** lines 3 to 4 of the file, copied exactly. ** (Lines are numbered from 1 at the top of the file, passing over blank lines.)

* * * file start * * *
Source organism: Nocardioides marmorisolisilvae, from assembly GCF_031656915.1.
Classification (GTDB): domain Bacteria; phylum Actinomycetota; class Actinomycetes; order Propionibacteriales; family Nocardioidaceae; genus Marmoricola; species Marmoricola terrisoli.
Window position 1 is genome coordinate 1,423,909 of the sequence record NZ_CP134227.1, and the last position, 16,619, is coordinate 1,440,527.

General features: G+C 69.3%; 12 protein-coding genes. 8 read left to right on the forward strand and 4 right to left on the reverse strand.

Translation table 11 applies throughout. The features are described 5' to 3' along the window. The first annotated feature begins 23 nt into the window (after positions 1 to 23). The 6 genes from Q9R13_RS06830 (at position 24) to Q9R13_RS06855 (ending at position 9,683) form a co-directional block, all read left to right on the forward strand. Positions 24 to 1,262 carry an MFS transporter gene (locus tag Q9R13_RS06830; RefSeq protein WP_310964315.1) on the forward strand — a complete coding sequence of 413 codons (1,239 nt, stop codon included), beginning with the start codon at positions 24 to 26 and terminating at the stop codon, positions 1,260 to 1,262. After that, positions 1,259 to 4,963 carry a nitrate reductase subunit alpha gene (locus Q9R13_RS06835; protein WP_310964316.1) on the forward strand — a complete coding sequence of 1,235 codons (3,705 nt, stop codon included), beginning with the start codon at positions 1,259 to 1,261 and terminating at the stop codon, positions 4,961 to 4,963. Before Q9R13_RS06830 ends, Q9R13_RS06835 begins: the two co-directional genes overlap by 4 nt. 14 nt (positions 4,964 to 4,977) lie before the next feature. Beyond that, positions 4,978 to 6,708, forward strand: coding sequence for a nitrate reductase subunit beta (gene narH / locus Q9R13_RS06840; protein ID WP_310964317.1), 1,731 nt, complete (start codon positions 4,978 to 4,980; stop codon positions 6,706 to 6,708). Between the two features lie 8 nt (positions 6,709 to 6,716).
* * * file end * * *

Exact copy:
Window position 1 is genome coordinate 1,423,909 of the sequence record NZ_CP134227.1, and the last position, 16,619, is coordinate 1,440,527.

General features: G+C 69.3%; 12 protein-coding genes. 8 read left to right on the forward strand and 4 right to left on the reverse strand.